This imperfection mostly affects women and mainly affects legs, arms, thighs and buttocks. Among the triggering causes are genetic, hormonal and vascular factors, associated with poor eating habits and a sedentary lifestyle.

That’s why an anti-cellulite diet, together with an active lifestyle, can make the difference in fighting and preventing orange peel skin.

Let’s find out what are the most useful strategies and foods to knock out cellulite at the table!

Find out the causes of cellulite.

Let’s find out what are the most useful strategies and foods to knock out cellulite at the table.

Anti-cellulite diet: nutritionist advice

Salt and sugars are two sworn enemies of cellulite: that’s why the first step of an effective anti-cellulite diet is to drastically reduce them. Luca Piretta, nutritionist (SISA) explains why.

Salt is “a powerful water retainer, therefore, given that cellulite is characterized by an excess of adipose tissue with edema and therefore local water retention, to counteract it it is advisable to limit its consumption”.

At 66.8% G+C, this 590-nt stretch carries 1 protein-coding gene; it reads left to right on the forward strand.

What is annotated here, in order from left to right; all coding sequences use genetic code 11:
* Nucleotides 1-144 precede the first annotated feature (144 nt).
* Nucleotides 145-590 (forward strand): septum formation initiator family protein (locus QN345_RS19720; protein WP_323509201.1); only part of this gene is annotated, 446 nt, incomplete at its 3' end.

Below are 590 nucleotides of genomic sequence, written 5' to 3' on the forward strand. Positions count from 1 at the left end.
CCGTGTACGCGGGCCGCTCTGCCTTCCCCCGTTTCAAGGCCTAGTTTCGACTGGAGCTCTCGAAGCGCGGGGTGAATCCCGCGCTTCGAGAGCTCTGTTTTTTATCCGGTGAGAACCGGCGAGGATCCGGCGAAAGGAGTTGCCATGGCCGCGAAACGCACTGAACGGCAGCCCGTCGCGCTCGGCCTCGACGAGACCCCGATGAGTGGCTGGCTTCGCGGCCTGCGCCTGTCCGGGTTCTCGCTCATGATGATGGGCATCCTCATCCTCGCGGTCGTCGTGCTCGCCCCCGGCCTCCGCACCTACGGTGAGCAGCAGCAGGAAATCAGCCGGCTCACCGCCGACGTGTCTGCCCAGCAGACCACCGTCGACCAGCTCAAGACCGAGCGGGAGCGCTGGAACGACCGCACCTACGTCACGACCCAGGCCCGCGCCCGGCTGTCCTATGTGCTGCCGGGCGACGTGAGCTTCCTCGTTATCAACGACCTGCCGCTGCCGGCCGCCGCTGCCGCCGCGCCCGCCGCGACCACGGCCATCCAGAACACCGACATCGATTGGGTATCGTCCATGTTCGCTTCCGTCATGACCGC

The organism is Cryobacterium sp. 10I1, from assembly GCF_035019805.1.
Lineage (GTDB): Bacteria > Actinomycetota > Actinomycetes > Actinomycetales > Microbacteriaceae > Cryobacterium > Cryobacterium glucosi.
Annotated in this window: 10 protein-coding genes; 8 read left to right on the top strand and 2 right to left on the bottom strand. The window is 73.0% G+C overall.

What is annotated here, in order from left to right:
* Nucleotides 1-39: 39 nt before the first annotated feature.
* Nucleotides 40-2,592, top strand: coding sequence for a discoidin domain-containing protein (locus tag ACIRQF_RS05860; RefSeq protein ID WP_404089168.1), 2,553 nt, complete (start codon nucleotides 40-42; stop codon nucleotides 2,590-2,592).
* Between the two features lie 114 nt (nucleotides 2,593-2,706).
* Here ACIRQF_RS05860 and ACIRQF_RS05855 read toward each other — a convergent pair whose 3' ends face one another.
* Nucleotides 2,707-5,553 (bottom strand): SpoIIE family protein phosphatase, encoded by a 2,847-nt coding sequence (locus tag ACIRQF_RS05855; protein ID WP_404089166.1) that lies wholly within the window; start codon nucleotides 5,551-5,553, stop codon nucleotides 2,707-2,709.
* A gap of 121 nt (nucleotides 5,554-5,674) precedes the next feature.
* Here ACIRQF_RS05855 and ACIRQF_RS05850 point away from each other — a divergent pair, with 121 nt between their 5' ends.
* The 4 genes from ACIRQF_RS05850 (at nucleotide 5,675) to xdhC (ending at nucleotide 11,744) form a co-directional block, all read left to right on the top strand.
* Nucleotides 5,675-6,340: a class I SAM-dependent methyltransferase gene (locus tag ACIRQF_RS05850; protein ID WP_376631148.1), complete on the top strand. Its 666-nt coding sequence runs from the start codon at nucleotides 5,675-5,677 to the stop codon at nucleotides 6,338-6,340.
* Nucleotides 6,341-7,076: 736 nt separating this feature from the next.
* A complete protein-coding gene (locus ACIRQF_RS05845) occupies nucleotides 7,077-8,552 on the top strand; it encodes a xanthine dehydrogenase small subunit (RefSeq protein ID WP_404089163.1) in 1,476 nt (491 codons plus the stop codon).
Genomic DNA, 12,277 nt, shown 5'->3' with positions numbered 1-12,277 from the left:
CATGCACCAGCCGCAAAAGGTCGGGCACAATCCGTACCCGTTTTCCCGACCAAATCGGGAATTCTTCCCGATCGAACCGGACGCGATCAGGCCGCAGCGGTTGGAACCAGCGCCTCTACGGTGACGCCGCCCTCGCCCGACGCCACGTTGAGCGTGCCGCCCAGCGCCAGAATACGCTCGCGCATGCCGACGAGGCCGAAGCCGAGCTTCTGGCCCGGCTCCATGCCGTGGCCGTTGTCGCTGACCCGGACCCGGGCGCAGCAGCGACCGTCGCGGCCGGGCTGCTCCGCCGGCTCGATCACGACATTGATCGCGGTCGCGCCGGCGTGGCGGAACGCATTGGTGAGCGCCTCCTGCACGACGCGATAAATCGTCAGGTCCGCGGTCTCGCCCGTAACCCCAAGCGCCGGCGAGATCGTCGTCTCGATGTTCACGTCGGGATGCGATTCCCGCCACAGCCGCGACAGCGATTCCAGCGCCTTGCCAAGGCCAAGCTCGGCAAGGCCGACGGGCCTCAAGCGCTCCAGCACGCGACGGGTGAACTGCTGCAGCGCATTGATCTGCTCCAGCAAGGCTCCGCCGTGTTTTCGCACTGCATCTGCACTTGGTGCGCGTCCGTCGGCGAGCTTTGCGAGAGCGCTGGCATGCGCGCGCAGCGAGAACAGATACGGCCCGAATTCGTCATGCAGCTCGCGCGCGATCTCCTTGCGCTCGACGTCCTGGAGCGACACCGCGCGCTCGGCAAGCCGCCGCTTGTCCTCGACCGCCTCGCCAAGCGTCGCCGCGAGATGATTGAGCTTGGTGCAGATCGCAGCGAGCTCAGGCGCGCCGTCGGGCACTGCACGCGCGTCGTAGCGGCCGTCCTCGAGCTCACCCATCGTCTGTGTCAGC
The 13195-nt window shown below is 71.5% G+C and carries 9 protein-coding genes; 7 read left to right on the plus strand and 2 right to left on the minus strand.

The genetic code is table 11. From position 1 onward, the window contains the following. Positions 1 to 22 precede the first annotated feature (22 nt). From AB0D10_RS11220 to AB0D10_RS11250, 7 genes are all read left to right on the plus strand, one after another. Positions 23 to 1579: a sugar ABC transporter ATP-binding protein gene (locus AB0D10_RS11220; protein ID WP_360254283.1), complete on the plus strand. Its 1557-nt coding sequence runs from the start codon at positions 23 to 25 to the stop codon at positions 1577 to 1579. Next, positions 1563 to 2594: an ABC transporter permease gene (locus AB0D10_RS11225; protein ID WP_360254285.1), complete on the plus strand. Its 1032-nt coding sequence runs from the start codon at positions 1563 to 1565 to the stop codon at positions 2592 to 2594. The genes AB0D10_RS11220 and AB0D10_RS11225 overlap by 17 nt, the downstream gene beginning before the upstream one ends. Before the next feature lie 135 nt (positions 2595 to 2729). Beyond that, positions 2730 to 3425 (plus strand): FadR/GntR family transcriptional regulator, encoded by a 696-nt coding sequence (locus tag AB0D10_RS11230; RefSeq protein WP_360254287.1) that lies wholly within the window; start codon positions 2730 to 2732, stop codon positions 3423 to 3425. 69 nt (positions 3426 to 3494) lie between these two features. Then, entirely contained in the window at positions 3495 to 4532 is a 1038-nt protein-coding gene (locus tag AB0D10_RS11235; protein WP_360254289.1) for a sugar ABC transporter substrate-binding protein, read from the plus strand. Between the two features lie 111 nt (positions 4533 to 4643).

This means that you have to pay attention not only to the salt you add to the dishes you cook, but above all not to exceed with all those foods that already contain it. In particular:

  • preserved and processed foods.
  • Cold cuts and cured meats.
  • Canned meats.
  • aged cheeses.
  • Kitchen dice.

In addition to salt, it is also important to reduce the consumption of sugars: “an excess of sugars – explains Piretta – leads to excessive formation of adipose tissue, which can get trapped in the thighs and buttocks, parts of the body that tend to be more affected by cellulite”.

The advice is therefore to reduce the intake of sweets, which must represent the exception, and not the rule, in a path of healthy eating.

Anti-cellulite diet: useful foods

Water, potassium, fiber and antioxidants: here is the poker of beneficial nutrients that help you eliminate cellulite.

It seems like a paradox, but hydration is really important against cellulite! To eliminate excess fluids from the body, it is necessary to keep the tissues hydrated. This is why, in addition to drinking a lot, it is good to bring foods rich in water but also diuretics and purifiers to the table.